Once a disc has been set in the reproduction device, disc rotation control is performed until stabilized retrieval can be achieved, at which point the optical pickup is moved and the volume management region shown in FIG. 6 is read. This volume management region stores the file information for the inside of the file block, with the volume information file shown in FIG. 7 being read based on this information. For this example operation, it is supposed that a karaoke disc is to be reproduced. The volume menu for this disc is a title selection menu for karaoke (the titles in this case being songs). Here, if a song is a duet, the title menu can be a part selection menu for the duet as shown in FIG. 20.

As shown in FIG. 9, the title search pointer management information stored at the start of the video file which includes this title is read at the start of reproduction of this title. Here, for the case when the title is a duet song, this title search pointer management information stores PGC numbers corresponding to the title menu for selecting a part to be reproduced out of the plurality of parts stored in the video title set. The PGCs for the title are read and reproduction control is performed in accordance with the PGC information shown in FIG. 9.

An example of a volume menu program chain to be reproduced here is shown in FIG. 18. The PGC in this drawing is for menu selection of duet karaoke title, with this PGC being made up of one VOB#J. The video 300-350 in this VOB displays a background image for the menu using an MPEG still image, while the sub-picture (SP in the drawing) data 300-350 expresses color information for a two-color character for a selection item which is to be overwritten onto the background image, changing the backgrounds color in accordance with the color information in the highlight information of the management information 300-350. The audio data 300-305 and 310-315 is for aural guidance to help the user make a selection. Note that here, LINK commands are stored corresponding to selection items in the highlight information in the pack management information. Here, the video data and sub-picture data are outputted by the reproduction device having first been combined.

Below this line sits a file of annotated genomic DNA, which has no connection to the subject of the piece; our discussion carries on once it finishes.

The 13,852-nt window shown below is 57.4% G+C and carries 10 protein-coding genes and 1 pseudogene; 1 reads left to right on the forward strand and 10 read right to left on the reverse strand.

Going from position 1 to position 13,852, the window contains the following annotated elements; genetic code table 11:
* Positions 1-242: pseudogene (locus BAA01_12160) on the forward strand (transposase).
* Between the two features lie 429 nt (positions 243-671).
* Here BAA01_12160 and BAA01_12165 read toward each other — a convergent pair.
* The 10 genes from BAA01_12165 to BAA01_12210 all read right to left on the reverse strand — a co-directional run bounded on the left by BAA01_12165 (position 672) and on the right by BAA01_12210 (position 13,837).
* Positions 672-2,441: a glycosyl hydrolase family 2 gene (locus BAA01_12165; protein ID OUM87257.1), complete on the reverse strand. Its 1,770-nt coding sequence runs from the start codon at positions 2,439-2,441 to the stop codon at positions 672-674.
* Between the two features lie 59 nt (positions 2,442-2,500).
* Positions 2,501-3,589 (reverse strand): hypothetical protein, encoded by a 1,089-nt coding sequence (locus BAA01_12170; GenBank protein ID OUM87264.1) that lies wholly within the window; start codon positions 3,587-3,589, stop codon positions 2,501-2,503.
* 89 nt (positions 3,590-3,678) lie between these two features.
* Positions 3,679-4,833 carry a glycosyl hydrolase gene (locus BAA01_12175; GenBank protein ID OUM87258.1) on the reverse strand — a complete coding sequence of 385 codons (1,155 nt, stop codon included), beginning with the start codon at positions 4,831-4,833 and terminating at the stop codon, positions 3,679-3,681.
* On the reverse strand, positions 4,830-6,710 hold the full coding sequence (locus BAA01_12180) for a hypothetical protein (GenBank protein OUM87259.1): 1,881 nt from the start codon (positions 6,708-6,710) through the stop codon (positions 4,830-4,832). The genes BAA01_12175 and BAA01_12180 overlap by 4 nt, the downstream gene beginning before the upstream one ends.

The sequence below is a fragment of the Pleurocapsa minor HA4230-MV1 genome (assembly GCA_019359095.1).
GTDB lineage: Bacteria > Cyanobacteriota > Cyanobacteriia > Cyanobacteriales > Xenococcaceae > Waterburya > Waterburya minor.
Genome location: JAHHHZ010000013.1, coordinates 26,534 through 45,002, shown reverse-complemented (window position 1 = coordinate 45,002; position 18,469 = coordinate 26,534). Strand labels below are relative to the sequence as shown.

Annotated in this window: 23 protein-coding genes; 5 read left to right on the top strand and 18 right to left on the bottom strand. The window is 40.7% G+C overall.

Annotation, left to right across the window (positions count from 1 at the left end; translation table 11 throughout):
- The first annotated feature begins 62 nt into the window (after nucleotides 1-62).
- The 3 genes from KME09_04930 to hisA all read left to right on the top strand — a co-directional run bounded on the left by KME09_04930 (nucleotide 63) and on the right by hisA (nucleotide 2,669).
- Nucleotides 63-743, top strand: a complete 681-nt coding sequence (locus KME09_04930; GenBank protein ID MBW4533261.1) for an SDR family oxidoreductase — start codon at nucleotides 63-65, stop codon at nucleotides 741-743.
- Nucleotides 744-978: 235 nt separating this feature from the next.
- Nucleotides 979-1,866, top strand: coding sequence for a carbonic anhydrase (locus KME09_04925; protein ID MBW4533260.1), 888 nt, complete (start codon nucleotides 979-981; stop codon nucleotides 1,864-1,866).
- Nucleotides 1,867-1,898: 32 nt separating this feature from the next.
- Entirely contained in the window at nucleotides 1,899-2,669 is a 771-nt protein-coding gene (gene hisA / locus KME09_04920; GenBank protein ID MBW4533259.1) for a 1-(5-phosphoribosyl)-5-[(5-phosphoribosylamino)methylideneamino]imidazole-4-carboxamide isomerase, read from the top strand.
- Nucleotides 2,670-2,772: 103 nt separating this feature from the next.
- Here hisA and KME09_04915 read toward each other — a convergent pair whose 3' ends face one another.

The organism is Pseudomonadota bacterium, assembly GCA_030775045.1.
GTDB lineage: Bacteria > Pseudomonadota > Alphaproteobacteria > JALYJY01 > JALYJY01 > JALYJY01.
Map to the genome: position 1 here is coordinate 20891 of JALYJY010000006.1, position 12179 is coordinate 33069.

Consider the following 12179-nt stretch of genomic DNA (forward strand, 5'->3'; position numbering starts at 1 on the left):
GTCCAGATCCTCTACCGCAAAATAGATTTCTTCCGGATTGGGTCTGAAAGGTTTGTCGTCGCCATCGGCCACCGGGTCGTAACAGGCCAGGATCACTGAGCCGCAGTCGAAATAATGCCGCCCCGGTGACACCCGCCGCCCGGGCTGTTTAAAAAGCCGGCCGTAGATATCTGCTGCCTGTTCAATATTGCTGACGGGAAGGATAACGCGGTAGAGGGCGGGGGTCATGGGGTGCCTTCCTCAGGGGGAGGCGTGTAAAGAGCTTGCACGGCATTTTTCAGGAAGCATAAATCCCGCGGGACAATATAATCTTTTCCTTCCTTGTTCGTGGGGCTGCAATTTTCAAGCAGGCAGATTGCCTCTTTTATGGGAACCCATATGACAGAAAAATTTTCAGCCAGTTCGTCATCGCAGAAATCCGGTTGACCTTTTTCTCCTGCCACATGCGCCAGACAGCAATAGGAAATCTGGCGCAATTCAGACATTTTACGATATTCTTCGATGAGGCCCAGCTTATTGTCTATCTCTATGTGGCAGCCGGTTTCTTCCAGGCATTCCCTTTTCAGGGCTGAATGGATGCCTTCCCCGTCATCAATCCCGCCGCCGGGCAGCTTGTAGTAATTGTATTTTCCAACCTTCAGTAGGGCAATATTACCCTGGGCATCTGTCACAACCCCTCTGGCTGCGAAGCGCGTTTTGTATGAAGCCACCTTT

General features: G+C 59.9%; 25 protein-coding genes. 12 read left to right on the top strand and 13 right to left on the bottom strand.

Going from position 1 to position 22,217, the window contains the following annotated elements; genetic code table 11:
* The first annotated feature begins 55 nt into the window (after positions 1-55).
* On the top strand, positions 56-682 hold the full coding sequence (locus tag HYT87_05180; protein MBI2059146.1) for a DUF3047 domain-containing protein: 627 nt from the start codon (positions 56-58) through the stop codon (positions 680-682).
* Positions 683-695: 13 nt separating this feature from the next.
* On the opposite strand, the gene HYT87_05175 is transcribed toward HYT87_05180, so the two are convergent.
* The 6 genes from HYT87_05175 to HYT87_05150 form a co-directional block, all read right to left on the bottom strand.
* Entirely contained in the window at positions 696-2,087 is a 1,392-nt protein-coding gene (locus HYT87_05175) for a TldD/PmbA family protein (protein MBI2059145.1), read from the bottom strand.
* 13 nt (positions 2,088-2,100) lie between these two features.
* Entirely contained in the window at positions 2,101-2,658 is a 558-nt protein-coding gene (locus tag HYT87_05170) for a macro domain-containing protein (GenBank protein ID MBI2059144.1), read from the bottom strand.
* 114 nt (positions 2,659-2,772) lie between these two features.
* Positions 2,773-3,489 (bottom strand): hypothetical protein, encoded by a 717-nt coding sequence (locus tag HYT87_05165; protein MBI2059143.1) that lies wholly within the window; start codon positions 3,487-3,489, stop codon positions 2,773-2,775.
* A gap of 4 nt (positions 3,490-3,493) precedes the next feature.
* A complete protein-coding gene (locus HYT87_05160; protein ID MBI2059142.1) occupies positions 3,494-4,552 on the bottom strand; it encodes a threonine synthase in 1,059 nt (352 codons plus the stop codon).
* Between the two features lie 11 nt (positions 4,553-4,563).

If, after viewing the menu and hearing the aural guidance, the user makes a selection by pressing button "2" on the remote controller 91, the information for this operation of remote controller 91 is sent from the remote control reception unit 92 to system control unit 93. The process corresponding to this button selection "2" is interpreted as the command "LINK #PGC#11" corresponding to button "2" in the highlight information in the control data of the system stream, with reproduction control advancing to program chain #n. The reproduction of program chain #n is then commenced as described above.

The following is an explanation of the operation when the following examples of data are written on the disc:

(1) karaoke songs

(2) an English conversion lesson

(3) a quiz

(4) a golf game

(5) a baseball broadcast